The following article is from Lux Research.
Metallization of solar cells – laying down metal electrodes to collect the electricity generated by the sunlight – is costly, largely because of the high and rising cost of the silver that’s typically used. But emerging technologies such as copper metallization, nickel phosphide and non-contact printing techniques are set to start cutting costs, according to Lux Research.
Innovation in photovoltaic metallization has the potential to lower costs by up to 50% and improve process yields for the three major technology categories: Crystalline silicon (x-Si), copper indium gallium (di)selenide (CIGS) and cadmium telluride (CdTe).
“Tomorrow’s PV winners will be those companies that can reduce their production costs in $/W and maintain sustainable profit margins,” says Fatima Toor, a research analyst at Lux.
Lux Research analysts studied emerging innovations in metallization to determine their impact on solar cell production. Among their findings:
- Drive to reduce silver use is inevitable. Over the past decade, silver prices have risen six-fold to about $30/ounce, necessitating lower usage and other work-arounds. Applied Materials’ double-printing tool reduces silver usage by 30% relative to conventional screen printing and improves absolute cell efficiencies by 0.3% to 0.5%, offering the nearest term bang for the buck. But the technology roadmap won’t stop there.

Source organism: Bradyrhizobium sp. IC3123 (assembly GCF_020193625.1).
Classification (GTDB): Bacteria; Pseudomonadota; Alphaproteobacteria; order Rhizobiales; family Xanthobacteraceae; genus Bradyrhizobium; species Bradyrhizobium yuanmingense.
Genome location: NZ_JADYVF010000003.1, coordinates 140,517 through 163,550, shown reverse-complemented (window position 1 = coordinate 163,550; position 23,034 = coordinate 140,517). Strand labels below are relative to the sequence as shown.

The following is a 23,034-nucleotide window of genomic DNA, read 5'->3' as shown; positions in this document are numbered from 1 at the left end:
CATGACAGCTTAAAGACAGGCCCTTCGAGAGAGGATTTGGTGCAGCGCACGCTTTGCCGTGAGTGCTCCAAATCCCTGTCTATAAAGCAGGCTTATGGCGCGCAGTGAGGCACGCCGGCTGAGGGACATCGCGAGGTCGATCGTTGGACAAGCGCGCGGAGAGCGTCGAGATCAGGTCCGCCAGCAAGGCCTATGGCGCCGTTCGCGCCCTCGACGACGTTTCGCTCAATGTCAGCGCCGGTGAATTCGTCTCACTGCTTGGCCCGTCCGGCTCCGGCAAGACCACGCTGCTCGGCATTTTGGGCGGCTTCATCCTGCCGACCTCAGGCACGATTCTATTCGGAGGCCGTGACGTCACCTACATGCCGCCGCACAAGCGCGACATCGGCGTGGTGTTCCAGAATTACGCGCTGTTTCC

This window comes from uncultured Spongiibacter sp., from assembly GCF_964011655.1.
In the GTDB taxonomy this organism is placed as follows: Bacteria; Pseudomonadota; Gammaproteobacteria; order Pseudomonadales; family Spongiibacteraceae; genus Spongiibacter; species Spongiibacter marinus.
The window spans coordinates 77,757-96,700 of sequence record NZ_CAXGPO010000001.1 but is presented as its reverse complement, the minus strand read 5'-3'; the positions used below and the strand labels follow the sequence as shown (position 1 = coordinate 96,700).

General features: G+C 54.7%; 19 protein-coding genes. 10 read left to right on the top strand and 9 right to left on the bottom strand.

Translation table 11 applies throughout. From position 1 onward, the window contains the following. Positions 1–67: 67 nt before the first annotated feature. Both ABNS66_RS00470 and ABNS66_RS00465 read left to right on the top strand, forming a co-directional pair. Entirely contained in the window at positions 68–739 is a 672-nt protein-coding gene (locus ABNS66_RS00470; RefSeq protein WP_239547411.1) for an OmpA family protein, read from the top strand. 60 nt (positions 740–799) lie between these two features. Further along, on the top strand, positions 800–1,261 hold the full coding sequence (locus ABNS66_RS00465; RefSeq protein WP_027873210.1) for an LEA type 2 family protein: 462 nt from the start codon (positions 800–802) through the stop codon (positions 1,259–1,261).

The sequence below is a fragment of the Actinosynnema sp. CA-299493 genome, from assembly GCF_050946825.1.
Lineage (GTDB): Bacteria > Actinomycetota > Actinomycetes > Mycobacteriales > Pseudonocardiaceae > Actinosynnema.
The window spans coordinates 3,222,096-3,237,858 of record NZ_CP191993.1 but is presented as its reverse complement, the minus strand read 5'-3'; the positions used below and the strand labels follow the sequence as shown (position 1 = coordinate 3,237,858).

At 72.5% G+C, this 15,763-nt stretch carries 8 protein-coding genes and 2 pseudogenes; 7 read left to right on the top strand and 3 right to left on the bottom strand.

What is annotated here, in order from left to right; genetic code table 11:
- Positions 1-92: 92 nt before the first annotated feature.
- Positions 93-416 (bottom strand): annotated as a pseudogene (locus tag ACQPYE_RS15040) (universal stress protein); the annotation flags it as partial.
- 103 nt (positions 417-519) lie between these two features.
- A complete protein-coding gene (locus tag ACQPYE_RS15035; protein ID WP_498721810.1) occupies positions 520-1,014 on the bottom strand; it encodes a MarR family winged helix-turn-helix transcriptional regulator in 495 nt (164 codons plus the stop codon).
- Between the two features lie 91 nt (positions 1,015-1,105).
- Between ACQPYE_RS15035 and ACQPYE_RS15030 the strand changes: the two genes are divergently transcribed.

- Copper pastes are the logical metallization winner. Copper is the leading contender to displace silver, given its abundance and established use in the semiconductor electronics industry. But copper pastes need further development because they lag in cell performance and long-term durability; Napra and Japan’s National Institute of Advanced Industrial Science and Technology (AIST) are blazing the trail but others will enter to open a path to practical copper metallization for both x-Si and CIGS PV.
- Nickel phosphide (Ni2P) will be the widely adopted back contact for CdTe metallization. Ni2P has shown durability, anneals at high temperature and does not require expensive materials. It can slightly trim costs and significantly improve yields.
The report, titled “Key Issues and Innovations in Photovoltaic Metallization,” is part of the Lux Research Solar Components Intelligence service.